Drought wilts Easter trade in plants

PAUL EASTON
Last updated 05:00 30/03/2013
Sarah Samuels and Desire Wilson
KENT BLECHYNDEN/Fairfax NZ
FORBIDDEN FRUIT: Sarah Samuels and Desire Wilson, 4, took advantage of Oderings Nurseries’ Upper Hutt outlet opening yesterday. The garden centre breached the law by trading on Good Friday.

Relevant offers

Industries

Rob Strickland's third Edifice company in receivership Couriers charging for absence Finzsoft awaits Silverlake Axis offer Spark, Vodafone confirm trans-Tasman cable plan Arvida slips after NZX debut at 97c NZ GDP grew 1 per cent, beats expectations Trends Publishing defends $332K Callaghan grant Kirkcaldies' boss John Milford to head Business Central Lines company may sell BOP investment Connor reapplies for takeover approval

The drought has managed to do what the law could not - dampen Easter trading at garden centres.

Oderings Nurseries Upper Hutt store manager Matthew Morgan said trading yesterday was steady, rather than the usual Easter rush.

The outdoor watering ban imposed on the Wellington region after the big dry had been "a real blow" to garden centres, he said. "Why buy something if you can't water it?"

Customers yesterday were buying up on shrubs or plants that did not need water. "So it will be a bit of a boost."

The Shop Trading Hours Act Repeal Act 1990 specifies that most shops must close on Good Friday and Easter Sunday. Exemptions include dairies, service stations and pharmacies, and garden centres opening on Easter Sunday.

Retailers can be fined $1000 for each outlet for breaching the law, plus court costs. But many are prepared to face the penalties because they can make much more money by trading.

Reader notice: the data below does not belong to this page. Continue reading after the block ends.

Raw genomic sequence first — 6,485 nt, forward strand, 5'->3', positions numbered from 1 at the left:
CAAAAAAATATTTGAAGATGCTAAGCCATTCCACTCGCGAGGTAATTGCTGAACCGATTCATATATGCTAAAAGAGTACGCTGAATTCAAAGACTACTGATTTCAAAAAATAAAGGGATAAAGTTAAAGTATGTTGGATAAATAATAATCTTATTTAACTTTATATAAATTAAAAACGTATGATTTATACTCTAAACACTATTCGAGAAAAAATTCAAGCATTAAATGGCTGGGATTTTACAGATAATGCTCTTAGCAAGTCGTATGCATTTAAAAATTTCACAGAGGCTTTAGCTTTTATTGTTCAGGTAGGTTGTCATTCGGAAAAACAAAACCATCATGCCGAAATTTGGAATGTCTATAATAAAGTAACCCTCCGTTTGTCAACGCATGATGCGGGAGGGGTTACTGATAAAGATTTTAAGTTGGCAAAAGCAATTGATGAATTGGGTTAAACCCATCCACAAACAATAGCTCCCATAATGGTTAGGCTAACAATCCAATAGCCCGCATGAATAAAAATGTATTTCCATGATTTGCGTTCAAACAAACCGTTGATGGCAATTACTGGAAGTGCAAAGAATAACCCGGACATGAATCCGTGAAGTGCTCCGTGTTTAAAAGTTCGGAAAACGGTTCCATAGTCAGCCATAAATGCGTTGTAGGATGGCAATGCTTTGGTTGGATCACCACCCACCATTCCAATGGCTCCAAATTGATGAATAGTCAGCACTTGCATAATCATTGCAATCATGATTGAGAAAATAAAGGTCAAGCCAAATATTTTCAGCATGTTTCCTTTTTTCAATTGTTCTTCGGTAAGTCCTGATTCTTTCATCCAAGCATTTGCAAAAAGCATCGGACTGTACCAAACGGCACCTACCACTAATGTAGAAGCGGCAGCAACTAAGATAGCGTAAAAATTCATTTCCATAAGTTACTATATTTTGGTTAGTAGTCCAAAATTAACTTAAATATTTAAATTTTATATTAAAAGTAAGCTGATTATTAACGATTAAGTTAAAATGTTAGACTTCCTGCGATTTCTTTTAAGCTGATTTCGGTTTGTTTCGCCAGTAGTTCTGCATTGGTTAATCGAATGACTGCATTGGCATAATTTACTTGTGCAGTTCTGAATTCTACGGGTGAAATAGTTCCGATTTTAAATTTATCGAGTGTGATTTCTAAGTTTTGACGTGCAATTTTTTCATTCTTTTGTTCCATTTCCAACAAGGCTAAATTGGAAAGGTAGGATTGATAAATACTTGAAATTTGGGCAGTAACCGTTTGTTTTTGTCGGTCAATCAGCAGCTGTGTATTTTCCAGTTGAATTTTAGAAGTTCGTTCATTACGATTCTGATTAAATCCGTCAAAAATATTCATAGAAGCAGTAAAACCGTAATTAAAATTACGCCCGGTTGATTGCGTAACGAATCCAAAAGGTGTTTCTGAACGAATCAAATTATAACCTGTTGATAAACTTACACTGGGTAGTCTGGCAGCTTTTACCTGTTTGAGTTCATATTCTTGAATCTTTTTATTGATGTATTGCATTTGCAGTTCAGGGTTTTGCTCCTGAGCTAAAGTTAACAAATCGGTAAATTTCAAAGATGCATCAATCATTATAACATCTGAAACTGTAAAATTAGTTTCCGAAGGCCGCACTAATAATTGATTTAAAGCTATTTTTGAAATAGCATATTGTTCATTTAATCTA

Twenty-three warning letters were sent out to traders by the Ministry of Business, Innovation and Employment ahead of Easter.

Oderings garden centre director Darryn Odering paid $14,000 in fines last year, but again opened all 11 stores nationally this Easter, as they had done since 1972.

Last year the ministry, which oversees the act, gained 30 convictions for breaches over Easter Weekend.

Retailers remain opposed to the law, which they say is outdated.

But while people conserving water was less pleasant for garden centres, it was welcome news for the region's water watchdogs.

Water usage dropped to a record low on Thursday, with 119 million litres used - 11 million litres below the target of 130m per day, and the lowest usage since water restrictions came into force.

Greater Wellington Regional Council yesterday said the water situation was precarious, but rivers had not fallen as fast as predicted last week.

Water supply marketing team leader Andrew Samuel said the storage lake at Te Marua was full, at about 1900 million litres, and ready to be used if needed.

However, the level of the Hutt River was not as low as forecasts had suggested, which meant the city supply could still be drawn from it.

Four days of rain have been forecast from Thursday, April 4, but whether it will prove a drought-breaker remains to be seen.

Continued focus on saving water has seen the city meet its 130 million litres per day target.

Ad Feedback

- The Dominion Post

Special offers

Featured Promotions

Sponsored Content